Jewish World Review Dec. 12, 2003/ 17 Kislev, 5764

Marianne M. Jennings

Marianne M. Jennings
JWR's Pundits
World Editorial
Cartoon Showcase

Mallard Fillmore

Michael Barone
Mona Charen
Linda Chavez
Ann Coulter
Greg Crosby
Larry Elder
Don Feder
Suzanne Fields
James Glassman
Paul Greenberg
Bob Greene
Betsy Hart
Nat Hentoff
David Horowitz
Michael Kelly
Mort Kondracke
Ch. Krauthammer
Lawrence Kudlow
Dr. Laura
John Leo
David Limbaugh
Michelle Malkin
Jackie Mason
Chris Matthews
Michael Medved
Kathleen Parker
Wes Pruden
Sam Schulman
Roger Simon
Tony Snow
Thomas Sowell
Cal Thomas
Jonathan S. Tobin
Ben Wattenberg
George Will
Bruce Williams
Walter Williams
Mort Zuckerman

Consumer Reports

The perfect war hero for a society of victims | Jessica Lynch has long been an irritant, but I held my peace while the rest of the country worshipped. "Give the kid from Palestine, West Virginny a break," nagged my id. Then People magazine ran a photo of little Jessi shopping for her wedding gown at the Vera Wang boutique in New York City. That was the same trip that found her at the Glamour magazine awards in a black halter gown, with Britney Spears, crutches, and her colleague, Army Spc. Shoshana Johnson, showing some dignity by appearing in uniform.

There's something unseemly about Pvt. Lynch hobnobbing in the Big Apple whilst the war marches on and other wounded and permanently disabled soldiers, who actually fired their weapons and fought, struggle through rehab and prosthetics, with nary a network camera or a book contract in sight.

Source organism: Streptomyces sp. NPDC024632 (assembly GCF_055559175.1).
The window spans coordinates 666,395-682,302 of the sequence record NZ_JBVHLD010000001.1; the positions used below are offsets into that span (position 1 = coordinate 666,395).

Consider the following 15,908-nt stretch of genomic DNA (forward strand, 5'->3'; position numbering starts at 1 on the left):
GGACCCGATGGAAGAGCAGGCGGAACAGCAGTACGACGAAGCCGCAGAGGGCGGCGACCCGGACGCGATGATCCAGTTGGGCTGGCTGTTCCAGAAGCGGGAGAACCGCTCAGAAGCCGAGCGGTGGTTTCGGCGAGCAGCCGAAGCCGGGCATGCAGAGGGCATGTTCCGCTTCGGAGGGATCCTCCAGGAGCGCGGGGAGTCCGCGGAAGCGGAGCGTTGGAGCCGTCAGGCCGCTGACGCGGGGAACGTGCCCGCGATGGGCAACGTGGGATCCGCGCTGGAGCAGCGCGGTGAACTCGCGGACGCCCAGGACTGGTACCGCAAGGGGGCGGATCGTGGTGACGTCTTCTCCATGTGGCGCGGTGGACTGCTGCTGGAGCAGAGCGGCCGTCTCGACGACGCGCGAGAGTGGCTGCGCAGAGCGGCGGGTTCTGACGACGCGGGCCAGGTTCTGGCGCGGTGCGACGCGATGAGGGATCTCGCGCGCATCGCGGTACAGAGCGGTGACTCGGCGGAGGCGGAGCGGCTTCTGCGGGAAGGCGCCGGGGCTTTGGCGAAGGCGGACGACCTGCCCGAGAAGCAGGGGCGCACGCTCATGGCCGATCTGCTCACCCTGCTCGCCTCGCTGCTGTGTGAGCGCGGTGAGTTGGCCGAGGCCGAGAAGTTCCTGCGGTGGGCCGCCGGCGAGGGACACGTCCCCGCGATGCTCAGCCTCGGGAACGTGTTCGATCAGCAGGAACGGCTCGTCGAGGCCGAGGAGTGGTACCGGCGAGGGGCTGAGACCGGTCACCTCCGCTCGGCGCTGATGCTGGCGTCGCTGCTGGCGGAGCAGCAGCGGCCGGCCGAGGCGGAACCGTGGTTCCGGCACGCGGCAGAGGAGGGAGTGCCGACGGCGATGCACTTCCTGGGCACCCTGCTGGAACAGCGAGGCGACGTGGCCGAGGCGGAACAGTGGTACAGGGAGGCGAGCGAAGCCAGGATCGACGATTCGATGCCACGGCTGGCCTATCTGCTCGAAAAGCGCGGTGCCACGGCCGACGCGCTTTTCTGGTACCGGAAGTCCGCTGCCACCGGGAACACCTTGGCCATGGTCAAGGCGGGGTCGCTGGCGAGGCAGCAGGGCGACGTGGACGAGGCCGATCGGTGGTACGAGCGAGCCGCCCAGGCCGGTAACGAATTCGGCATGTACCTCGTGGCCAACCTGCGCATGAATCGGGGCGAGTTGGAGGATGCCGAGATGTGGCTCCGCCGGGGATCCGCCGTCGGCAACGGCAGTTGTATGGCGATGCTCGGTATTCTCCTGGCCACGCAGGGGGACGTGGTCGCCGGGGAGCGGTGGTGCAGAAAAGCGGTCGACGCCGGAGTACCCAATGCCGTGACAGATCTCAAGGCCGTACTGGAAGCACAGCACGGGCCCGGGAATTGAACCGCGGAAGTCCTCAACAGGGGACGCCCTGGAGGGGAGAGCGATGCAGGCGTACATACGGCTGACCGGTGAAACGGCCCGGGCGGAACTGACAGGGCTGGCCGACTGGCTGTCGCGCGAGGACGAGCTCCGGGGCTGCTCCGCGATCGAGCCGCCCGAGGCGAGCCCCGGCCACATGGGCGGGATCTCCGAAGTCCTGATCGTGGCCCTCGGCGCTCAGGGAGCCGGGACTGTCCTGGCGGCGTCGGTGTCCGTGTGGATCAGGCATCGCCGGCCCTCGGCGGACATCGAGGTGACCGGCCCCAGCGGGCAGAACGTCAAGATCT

Time magazine cover. Diane Sawyer and Katie Couric interviews. New York Times best seller list. How the meek have inherited the earth, including a $6,000 wedding gown! Ms. Lynch has allowed herself to be used by a media, and, to a certain extent, a military, hell bent on portraying women as key players in combat. Sawyer, Couric, et al. should be ashamed of themselves for using a na´ve 20-year-old as a patsy for their agendas. Thank goodness smut peddler Larry Flynt showed Ms. Lynch's true colors, or at least the color of her skin. Mr. Flynt has photographs showing that Ms. Lynch is a babe in the woods, a topless one at that.

The Washington Post, relying on Army information, fired the first salvo in the "we love female soldiers" PR campaign. The Post bragged on the Lynch Rambo-like stand against the Iraqis as she defended her unit's maintenance wagon and its spark plugs. However, Pvt. Lynch differs. By her own words, "My weapon did jam, and I did not shoot, not a round, nothing. . . . I went down praying to my knees. And that's the last I remember." Not exactly the stuff of Joan of Arc or Audie Murphy.

Donate to JWR

This is some crackerjack Army with women in tow. Soldiers in combat can't figure out how to fire their guns? The real Rambo that day near Nasiriyah was a blonde male, not blonde Jessi. But nary a peep is heard about blonde Pfc. Patrick Miller, the real hero who won't be at NYC's Perry Ellis boutique picking out designer duds.